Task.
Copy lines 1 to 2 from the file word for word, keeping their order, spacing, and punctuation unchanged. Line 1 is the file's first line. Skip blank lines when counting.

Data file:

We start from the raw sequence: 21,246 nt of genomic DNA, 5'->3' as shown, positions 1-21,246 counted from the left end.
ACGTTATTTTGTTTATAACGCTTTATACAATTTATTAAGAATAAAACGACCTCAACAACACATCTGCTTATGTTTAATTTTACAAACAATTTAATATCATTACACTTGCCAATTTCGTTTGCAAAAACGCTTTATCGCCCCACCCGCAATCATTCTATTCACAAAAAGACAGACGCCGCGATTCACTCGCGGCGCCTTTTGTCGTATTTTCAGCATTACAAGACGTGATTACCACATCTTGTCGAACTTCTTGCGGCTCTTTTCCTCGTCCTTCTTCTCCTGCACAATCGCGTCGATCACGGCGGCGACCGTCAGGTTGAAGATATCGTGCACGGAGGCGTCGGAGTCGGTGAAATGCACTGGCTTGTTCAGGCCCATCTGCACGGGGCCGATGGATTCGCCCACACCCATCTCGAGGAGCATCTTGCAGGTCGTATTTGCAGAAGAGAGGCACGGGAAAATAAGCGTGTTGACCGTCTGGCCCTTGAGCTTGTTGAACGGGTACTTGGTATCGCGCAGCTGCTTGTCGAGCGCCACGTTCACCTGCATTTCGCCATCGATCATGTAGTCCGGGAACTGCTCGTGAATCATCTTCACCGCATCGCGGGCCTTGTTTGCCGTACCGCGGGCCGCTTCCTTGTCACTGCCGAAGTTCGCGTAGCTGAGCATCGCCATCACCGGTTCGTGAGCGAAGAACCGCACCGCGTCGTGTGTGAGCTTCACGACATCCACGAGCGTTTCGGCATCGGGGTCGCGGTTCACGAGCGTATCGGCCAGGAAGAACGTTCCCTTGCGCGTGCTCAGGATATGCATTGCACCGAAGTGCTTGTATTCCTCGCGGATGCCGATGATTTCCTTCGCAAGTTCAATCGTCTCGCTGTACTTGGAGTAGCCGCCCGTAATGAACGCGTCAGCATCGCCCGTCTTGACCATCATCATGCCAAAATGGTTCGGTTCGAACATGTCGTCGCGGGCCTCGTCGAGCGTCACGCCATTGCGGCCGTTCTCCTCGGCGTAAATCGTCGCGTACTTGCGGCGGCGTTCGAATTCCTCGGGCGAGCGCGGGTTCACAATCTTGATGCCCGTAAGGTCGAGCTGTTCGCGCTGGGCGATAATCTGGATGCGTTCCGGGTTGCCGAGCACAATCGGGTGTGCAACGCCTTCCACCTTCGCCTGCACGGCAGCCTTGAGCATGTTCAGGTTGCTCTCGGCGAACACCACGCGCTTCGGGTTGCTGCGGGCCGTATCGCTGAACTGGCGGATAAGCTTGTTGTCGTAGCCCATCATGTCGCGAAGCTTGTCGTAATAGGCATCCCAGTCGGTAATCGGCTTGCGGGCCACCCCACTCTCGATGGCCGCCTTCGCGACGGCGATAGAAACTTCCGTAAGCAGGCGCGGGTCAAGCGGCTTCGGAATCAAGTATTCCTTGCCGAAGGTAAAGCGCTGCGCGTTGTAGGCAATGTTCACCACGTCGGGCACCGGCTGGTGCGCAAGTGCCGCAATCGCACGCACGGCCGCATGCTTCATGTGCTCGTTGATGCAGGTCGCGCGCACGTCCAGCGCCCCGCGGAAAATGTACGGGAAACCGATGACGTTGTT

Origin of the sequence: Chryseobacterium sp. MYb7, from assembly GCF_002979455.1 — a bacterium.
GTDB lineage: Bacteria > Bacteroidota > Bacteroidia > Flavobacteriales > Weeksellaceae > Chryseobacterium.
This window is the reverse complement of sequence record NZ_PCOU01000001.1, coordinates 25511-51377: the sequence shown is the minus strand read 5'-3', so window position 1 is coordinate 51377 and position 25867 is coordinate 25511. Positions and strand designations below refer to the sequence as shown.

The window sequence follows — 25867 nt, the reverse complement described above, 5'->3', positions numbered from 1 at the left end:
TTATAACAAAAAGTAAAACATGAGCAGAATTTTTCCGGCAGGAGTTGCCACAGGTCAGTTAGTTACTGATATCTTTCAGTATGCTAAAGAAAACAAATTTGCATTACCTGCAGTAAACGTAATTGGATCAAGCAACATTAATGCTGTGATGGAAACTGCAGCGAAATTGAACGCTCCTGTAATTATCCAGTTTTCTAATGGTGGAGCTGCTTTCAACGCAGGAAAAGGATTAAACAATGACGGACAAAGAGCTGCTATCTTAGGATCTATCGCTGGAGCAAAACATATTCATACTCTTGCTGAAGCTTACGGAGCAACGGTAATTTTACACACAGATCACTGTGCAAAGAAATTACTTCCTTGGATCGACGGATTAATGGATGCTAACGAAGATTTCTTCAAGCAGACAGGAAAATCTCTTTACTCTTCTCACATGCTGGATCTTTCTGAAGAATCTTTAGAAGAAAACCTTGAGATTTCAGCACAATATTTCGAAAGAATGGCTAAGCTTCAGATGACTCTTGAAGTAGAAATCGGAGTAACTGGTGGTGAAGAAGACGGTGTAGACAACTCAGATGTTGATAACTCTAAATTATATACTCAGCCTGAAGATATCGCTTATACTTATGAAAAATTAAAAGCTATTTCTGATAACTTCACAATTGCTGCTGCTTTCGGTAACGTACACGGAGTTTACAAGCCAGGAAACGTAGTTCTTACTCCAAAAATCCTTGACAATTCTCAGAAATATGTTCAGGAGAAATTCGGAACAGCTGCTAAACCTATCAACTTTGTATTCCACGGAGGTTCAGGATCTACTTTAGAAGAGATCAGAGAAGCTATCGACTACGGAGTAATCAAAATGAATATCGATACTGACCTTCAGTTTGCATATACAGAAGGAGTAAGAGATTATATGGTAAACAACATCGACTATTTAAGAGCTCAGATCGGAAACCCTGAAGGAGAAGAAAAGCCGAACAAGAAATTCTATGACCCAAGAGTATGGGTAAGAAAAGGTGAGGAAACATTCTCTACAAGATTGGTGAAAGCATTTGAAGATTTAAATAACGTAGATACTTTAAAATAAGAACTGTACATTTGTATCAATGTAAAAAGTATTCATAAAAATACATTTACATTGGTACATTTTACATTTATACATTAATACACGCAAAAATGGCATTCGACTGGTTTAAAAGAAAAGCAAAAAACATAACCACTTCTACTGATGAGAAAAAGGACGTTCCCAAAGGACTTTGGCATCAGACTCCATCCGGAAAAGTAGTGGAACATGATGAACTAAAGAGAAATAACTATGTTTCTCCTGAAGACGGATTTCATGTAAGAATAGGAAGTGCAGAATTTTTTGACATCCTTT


We start from the raw sequence: 21,246 nt of genomic DNA, 5'->3' as shown, positions 1-21,246 counted from the left end.
ACGTTATTTTGTTTATAACGCTTTATACAATTTATTAAGAATAAAACGACCTCAACAACACATCTGCTTATGTTTAATTTTACAAACAATTTAATATCATTACACTTGCCAATTTCGTTTGCAAAAACGCTTTATCGCCCCACCCGCAATCATTCTATTCACAAAAAGACAGACGCCGCGATTCACTCGCGGCGCCTTTTGTCGTATTTTCAGCATTACAAGACGTGATTACCACATCTTGTCGAACTTCTTGCGGCTCTTTTCCTCGTCCTTCTTCTCCTGCACAATCGCGTCGATCACGGCGGCGACCGTCAGGTTGAAGATATCGTGCACGGAGGCGTCGGAGTCGGTGAAATGCACTGGCTTGTTCAGGCCCATCTGCACGGGGCCGATGGATTCGCCCACACCCATCTCGAGGAGCATCTTGCAGGTCGTATTTGCAGAAGAGAGGCACGGGAAAATAAGCGTGTTGACCGTCTGGCCCTTGAGCTTGTTGAACGGGTACTTGGTATCGCGCAGCTGCTTGTCGAGCGCCACGTTCACCTGCATTTCGCCATCGATCATGTAGTCCGGGAACTGCTCGTGAATCATCTTCACCGCATCGCGGGCCTTGTTTGCCGTACCGCGGGCCGCTTCCTTGTCACTGCCGAAGTTCGCGTAGCTGAGCATCGCCATCACCGGTTCGTGAGCGAAGAACCGCACCGCGTCGTGTGTGAGCTTCACGACATCCACGAGCGTTTCGGCATCGGGGTCGCGGTTCACGAGCGTATCGGCCAGGAAGAACGTTCCCTTGCGCGTGCTCAGGATATGCATTGCACCGAAGTGCTTGTATTCCTCGCGGATGCCGATGATTTCCTTCGCAAGTTCAATCGTCTCGCTGTACTTGGAGTAGCCGCCCGTAATGAACGCGTCAGCATCGCCCGTCTTGACCATCATCATGCCAAAATGGTTCGGTTCGAACATGTCGTCGCGGGCCTCGTCGAGCGTCACGCCATTGCGGCCGTTCTCCTCGGCGTAAATCGTCGCGTACTTGCGGCGGCGTTCGAATTCCTCGGGCGAGCGCGGGTTCACAATCTTGATGCCCGTAAGGTCGAGCTGTTCGCGCTGGGCGATAATCTGGATGCGTTCCGGGTTGCCGAGCACAATCGGGTGTGCAACGCCTTCCACCTTCGCCTGCACGGCAGCCTTGAGCATGTTCAGGTTGCTCTCGGCGAACACCACGCGCTTCGGGTTGCTGCGGGCCGTATCGCTGAACTGGCGGATAAGCTTGTTGTCGTAGCCCATCATGTCGCGAAGCTTGTCGTAATAGGCATCCCAGTCGGTAATCGGCTTGCGGGCCACCCCACTCTCGATGGCCGCCTTCGCGACGGCGATAGAAACTTCCGTAAGCAGGCGCGGGTCAAGCGGCTTCGGAATCAAGTATTCCTTGCCGAAGGTAAAGCGCTGCGCGTTGTAGGCAATGTTCACCACGTCGGGCACCGGCTGGTGCGCAAGTGCCGCAATCGCACGCACGGCCGCATGCTTCATGTGCTCGTTGATGCAGGTCGCGCGCACGTCCAGCGCCCCGCGGAAAATGTACGGGAAACCGATGACGTTGTT